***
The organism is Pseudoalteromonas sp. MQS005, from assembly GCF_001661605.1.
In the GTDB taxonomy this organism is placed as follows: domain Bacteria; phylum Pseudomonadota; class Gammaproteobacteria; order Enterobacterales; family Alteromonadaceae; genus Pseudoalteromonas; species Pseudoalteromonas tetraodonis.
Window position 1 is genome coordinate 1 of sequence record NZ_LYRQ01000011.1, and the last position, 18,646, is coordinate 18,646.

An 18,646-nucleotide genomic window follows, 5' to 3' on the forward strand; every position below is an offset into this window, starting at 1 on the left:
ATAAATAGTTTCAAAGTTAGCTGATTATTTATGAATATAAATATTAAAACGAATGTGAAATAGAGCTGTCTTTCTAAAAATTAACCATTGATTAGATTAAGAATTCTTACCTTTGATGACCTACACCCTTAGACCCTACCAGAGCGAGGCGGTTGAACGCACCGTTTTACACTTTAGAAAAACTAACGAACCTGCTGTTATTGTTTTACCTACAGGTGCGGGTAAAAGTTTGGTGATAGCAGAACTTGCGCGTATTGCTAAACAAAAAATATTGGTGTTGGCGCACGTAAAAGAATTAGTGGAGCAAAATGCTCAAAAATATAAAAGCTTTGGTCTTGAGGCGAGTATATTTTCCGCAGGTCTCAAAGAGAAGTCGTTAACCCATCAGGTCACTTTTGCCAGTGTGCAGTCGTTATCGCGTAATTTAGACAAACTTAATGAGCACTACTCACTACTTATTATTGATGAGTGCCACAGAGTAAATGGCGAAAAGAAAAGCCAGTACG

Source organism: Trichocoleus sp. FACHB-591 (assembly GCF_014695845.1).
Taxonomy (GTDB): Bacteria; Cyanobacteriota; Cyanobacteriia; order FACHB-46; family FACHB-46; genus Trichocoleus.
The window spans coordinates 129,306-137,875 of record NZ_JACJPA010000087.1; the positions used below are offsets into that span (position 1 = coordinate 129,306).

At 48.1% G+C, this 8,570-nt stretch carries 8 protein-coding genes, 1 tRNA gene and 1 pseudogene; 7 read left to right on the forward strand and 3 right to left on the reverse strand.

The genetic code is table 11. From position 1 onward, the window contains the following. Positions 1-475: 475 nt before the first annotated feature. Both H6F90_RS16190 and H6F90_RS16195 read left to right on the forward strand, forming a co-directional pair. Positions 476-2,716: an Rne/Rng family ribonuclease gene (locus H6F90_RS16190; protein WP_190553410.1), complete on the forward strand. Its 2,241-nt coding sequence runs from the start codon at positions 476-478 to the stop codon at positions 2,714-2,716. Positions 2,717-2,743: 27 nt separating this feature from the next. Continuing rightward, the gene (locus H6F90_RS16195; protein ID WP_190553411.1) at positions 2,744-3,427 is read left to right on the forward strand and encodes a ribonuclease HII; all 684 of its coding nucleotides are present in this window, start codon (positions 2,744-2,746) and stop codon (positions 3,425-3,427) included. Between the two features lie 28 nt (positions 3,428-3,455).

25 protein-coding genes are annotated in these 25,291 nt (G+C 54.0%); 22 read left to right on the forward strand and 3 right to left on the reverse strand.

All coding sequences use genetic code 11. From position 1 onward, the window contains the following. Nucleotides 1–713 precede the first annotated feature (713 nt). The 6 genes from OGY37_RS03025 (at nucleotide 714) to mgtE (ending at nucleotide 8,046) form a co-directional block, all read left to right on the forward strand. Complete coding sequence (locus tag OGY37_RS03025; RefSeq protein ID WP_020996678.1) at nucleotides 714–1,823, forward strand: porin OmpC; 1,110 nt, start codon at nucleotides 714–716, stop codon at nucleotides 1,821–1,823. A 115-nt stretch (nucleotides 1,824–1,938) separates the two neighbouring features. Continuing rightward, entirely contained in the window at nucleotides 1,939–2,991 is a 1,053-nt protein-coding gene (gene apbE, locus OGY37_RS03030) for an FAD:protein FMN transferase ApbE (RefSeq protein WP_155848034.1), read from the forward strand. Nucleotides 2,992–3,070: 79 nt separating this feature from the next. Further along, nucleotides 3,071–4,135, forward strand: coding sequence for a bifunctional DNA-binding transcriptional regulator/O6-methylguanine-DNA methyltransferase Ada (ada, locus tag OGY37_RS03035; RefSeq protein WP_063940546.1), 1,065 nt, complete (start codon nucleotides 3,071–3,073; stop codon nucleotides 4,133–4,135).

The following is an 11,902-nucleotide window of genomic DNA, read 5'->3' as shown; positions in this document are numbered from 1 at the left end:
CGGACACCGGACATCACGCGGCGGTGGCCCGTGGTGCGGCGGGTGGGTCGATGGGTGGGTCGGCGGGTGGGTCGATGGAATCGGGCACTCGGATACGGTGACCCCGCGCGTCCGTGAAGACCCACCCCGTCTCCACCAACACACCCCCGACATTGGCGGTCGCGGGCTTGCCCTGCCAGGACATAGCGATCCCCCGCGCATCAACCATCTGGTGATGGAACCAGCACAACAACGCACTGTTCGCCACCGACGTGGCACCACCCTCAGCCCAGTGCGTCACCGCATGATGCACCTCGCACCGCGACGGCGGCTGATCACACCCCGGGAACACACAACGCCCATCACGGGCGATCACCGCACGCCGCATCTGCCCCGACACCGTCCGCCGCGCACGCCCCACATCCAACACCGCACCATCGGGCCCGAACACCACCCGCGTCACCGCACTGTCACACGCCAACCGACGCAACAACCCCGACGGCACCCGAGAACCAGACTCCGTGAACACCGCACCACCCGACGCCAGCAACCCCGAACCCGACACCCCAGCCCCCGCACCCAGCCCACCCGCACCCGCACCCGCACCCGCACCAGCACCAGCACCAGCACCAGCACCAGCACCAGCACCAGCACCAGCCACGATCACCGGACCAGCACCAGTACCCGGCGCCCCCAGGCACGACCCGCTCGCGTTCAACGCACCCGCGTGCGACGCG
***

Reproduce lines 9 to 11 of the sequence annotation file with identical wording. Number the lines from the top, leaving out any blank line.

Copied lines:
At 48.1% G+C, this 8,570-nt stretch carries 8 protein-coding genes, 1 tRNA gene and 1 pseudogene; 7 read left to right on the forward strand and 3 right to left on the reverse strand.

The genetic code is table 11. From position 1 onward, the window contains the following. Positions 1-475: 475 nt before the first annotated feature. Both H6F90_RS16190 and H6F90_RS16195 read left to right on the forward strand, forming a co-directional pair. Positions 476-2,716: an Rne/Rng family ribonuclease gene (locus H6F90_RS16190; protein WP_190553410.1), complete on the forward strand. Its 2,241-nt coding sequence runs from the start codon at positions 476-478 to the stop codon at positions 2,714-2,716. Positions 2,717-2,743: 27 nt separating this feature from the next. Continuing rightward, the gene (locus H6F90_RS16195; protein ID WP_190553411.1) at positions 2,744-3,427 is read left to right on the forward strand and encodes a ribonuclease HII; all 684 of its coding nucleotides are present in this window, start codon (positions 2,744-2,746) and stop codon (positions 3,425-3,427) included. Between the two features lie 28 nt (positions 3,428-3,455).

25 protein-coding genes are annotated in these 25,291 nt (G+C 54.0%); 22 read left to right on the forward strand and 3 right to left on the reverse strand.